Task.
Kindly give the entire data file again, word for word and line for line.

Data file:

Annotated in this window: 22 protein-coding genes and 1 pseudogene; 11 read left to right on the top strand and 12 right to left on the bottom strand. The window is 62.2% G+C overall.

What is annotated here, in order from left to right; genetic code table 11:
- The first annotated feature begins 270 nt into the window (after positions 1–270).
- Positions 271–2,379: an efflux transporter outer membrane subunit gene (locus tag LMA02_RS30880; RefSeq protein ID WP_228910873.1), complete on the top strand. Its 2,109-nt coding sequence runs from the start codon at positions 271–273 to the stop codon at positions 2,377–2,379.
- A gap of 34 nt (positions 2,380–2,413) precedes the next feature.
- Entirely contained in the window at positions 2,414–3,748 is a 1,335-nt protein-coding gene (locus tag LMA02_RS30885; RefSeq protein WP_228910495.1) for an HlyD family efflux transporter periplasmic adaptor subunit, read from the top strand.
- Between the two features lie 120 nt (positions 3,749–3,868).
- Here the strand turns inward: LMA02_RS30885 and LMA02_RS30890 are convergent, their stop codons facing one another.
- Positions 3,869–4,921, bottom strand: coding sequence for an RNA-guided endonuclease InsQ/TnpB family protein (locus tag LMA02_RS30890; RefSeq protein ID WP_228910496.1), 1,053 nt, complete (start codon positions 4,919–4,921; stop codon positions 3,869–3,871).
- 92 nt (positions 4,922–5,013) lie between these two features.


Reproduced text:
Annotated in this window: 22 protein-coding genes and 1 pseudogene; 11 read left to right on the top strand and 12 right to left on the bottom strand. The window is 62.2% G+C overall.

What is annotated here, in order from left to right; genetic code table 11:
- The first annotated feature begins 270 nt into the window (after positions 1–270).
- Positions 271–2,379: an efflux transporter outer membrane subunit gene (locus tag LMA02_RS30880; RefSeq protein ID WP_228910873.1), complete on the top strand. Its 2,109-nt coding sequence runs from the start codon at positions 271–273 to the stop codon at positions 2,377–2,379.
- A gap of 34 nt (positions 2,380–2,413) precedes the next feature.
- Entirely contained in the window at positions 2,414–3,748 is a 1,335-nt protein-coding gene (locus tag LMA02_RS30885; RefSeq protein WP_228910495.1) for an HlyD family efflux transporter periplasmic adaptor subunit, read from the top strand.
- Between the two features lie 120 nt (positions 3,749–3,868).
- Here the strand turns inward: LMA02_RS30885 and LMA02_RS30890 are convergent, their stop codons facing one another.
- Positions 3,869–4,921, bottom strand: coding sequence for an RNA-guided endonuclease InsQ/TnpB family protein (locus tag LMA02_RS30890; RefSeq protein ID WP_228910496.1), 1,053 nt, complete (start codon positions 4,919–4,921; stop codon positions 3,869–3,871).
- 92 nt (positions 4,922–5,013) lie between these two features.